War of the Rebellion: Serial 115 Page 1119 SUSPECTED AND DISLOYAL PERSONS.

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and detaining Messrs. Mason and Slidell. The authentic account of the proceedings will not be published in time for me to transmit a copy to your lordship to-day.

I have,&c.,


DEPARTMENT OF STATE, Washington, December 5, 1861.

Colonel JUSTIN DEMICK, Fort Warren, Boston.

COLONEL: I have received your letters of the 30th ultimo and 2nd instant relative to certain drafts of Messrs. Mason on Europe.

In reply I have to inform you that as those gentlemen are confined on suspicion of treason against the Government of the United States it is deemed inexpedient to sanction any trasfer of credits which they may have in Europe.

Mr. Eustis may be allowed to forward any letters previously submitted to your examination and which you may not disapprove.

I am, colonel, your obedient servant,



London, December 6, 1861.


Secretary of State, Washington.

SIR: The current of popular feeling is still running with resistless force throughout this Kingdom. The connflict of opinion heretofore existing with powers nearly equal in favor of and against the Government of the United States is now merged in an almost universal demand for satisfaction for the insult and injury thought to be endured by the action of Captain Wilkes.

The members of the Government as a whole are believed not to be desirous of pressing matters to a violent issue but they are powerless in the face of the opinion they have invited from the law officers of the Crown. In quick succession have been issued two proclamations forbidding the export of saltpeter and gunpowder and of arms and munitions of war. At the same time orders have been given to fit out at once a large number of war ships upon which great quantities of arms are placed, and officers and men are warned to hold themselves in readiness to embark on or after Christmas, being the time when the response to the dispatches sent out by the Europa on Monday last is expected to arrive. There can be not a shadow of a doubt that the passions of the country are up and that a collision is inevitable if the Government of the United States should before the news reaches the other side have assumed the position of Captain Wilkes in a manner to preclude the possibility of explanation.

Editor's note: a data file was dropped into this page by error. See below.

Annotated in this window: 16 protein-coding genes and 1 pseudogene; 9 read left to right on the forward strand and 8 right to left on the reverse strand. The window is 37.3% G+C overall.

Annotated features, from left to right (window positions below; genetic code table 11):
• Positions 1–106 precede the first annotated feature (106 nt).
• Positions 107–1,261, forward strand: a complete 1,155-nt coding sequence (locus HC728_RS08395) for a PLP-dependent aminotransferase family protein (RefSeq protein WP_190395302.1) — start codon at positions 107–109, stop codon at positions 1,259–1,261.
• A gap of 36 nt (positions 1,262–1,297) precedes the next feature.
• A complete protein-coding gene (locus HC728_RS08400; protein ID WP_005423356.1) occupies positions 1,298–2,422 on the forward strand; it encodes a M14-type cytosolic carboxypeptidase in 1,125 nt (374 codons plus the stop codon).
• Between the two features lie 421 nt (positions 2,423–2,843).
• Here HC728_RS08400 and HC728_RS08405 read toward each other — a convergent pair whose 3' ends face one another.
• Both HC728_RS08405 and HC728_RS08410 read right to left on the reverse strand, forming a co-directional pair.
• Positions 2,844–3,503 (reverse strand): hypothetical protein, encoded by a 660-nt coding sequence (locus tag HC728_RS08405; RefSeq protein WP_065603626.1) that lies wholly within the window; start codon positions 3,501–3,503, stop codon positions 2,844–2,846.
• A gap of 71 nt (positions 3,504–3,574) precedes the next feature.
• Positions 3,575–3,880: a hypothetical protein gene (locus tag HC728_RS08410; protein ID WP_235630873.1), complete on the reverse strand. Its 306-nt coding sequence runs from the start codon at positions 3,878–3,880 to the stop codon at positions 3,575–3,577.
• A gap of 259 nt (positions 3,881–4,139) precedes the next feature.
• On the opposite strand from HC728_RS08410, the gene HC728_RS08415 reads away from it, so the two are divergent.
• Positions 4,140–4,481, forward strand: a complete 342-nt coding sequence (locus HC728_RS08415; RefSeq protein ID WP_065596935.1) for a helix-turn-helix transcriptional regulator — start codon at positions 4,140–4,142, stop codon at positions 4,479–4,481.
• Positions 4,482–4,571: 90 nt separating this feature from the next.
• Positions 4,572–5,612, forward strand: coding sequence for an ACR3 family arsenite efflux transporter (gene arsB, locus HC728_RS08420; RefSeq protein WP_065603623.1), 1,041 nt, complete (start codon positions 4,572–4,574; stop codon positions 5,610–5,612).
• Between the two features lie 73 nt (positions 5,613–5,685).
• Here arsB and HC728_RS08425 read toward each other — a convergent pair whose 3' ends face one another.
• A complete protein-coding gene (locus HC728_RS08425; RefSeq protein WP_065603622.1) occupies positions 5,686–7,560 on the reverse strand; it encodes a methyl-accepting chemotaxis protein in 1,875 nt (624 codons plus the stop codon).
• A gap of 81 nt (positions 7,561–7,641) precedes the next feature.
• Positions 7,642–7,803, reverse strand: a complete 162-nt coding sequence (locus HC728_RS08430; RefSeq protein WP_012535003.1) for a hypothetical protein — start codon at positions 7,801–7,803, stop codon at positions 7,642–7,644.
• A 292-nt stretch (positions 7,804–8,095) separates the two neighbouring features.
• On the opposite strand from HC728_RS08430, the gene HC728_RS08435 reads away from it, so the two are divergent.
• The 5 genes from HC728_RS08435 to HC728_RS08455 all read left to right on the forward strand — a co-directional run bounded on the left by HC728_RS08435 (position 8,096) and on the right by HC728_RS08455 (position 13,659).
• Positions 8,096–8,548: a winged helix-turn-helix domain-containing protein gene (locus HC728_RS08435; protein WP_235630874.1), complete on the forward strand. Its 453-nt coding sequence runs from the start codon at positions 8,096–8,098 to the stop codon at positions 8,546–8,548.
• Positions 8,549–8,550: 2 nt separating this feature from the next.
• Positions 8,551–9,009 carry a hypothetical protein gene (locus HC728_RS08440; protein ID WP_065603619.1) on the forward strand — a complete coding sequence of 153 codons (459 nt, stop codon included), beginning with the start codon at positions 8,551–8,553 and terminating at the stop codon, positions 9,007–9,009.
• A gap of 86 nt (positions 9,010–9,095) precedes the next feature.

Under such circumstances my situation is becoming very rapidly not merely one of little or no public use but also of some personal embarrasment. Even should this storm blow over without damage so completely has mutual confidence been destroyed by it that there is little prospect of a restoration of those relations upon which alone the intercommunication of governments can be made to yield beneficial results. Ministers and people now fully believe it is the mtetion of the Government to drive them into hostlities. The arrogance of ions, with wich the present has no sympathy, is yet made to rest on the latter as if that too were animated by the same spirit.